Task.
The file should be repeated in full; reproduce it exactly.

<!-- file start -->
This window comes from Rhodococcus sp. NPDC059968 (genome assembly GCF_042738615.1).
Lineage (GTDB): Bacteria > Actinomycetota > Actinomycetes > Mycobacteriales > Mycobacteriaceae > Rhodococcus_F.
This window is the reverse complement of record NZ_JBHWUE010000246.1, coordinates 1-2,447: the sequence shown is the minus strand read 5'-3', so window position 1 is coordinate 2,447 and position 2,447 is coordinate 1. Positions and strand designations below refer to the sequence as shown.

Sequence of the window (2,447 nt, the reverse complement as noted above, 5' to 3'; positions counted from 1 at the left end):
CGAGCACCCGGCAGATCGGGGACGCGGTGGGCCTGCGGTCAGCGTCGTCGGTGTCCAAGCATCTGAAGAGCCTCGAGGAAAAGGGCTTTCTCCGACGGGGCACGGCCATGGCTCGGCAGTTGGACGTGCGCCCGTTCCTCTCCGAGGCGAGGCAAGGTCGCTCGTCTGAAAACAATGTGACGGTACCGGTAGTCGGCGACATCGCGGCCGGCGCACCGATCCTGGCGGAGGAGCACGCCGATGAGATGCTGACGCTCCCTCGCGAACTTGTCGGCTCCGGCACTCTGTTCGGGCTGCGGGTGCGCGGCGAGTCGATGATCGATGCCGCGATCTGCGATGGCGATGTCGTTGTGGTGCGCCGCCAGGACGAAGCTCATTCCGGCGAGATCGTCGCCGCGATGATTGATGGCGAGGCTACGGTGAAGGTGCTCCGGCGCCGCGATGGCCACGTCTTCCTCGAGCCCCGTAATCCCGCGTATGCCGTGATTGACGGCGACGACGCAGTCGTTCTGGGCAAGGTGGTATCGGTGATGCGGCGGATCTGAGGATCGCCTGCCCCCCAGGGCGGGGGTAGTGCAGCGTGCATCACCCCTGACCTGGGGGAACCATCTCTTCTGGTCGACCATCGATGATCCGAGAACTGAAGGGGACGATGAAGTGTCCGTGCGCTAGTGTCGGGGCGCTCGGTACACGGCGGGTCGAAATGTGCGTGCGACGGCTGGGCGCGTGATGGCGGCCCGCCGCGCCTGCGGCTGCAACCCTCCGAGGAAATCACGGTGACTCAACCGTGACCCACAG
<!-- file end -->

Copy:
This window comes from Rhodococcus sp. NPDC059968 (genome assembly GCF_042738615.1).
Lineage (GTDB): Bacteria > Actinomycetota > Actinomycetes > Mycobacteriales > Mycobacteriaceae > Rhodococcus_F.
This window is the reverse complement of record NZ_JBHWUE010000246.1, coordinates 1-2,447: the sequence shown is the minus strand read 5'-3', so window position 1 is coordinate 2,447 and position 2,447 is coordinate 1. Positions and strand designations below refer to the sequence as shown.

Sequence of the window (2,447 nt, the reverse complement as noted above, 5' to 3'; positions counted from 1 at the left end):
CGAGCACCCGGCAGATCGGGGACGCGGTGGGCCTGCGGTCAGCGTCGTCGGTGTCCAAGCATCTGAAGAGCCTCGAGGAAAAGGGCTTTCTCCGACGGGGCACGGCCATGGCTCGGCAGTTGGACGTGCGCCCGTTCCTCTCCGAGGCGAGGCAAGGTCGCTCGTCTGAAAACAATGTGACGGTACCGGTAGTCGGCGACATCGCGGCCGGCGCACCGATCCTGGCGGAGGAGCACGCCGATGAGATGCTGACGCTCCCTCGCGAACTTGTCGGCTCCGGCACTCTGTTCGGGCTGCGGGTGCGCGGCGAGTCGATGATCGATGCCGCGATCTGCGATGGCGATGTCGTTGTGGTGCGCCGCCAGGACGAAGCTCATTCCGGCGAGATCGTCGCCGCGATGATTGATGGCGAGGCTACGGTGAAGGTGCTCCGGCGCCGCGATGGCCACGTCTTCCTCGAGCCCCGTAATCCCGCGTATGCCGTGATTGACGGCGACGACGCAGTCGTTCTGGGCAAGGTGGTATCGGTGATGCGGCGGATCTGAGGATCGCCTGCCCCCCAGGGCGGGGGTAGTGCAGCGTGCATCACCCCTGACCTGGGGGAACCATCTCTTCTGGTCGACCATCGATGATCCGAGAACTGAAGGGGACGATGAAGTGTCCGTGCGCTAGTGTCGGGGCGCTCGGTACACGGCGGGTCGAAATGTGCGTGCGACGGCTGGGCGCGTGATGGCGGCCCGCCGCGCCTGCGGCTGCAACCCTCCGAGGAAATCACGGTGACTCAACCGTGACCCACAG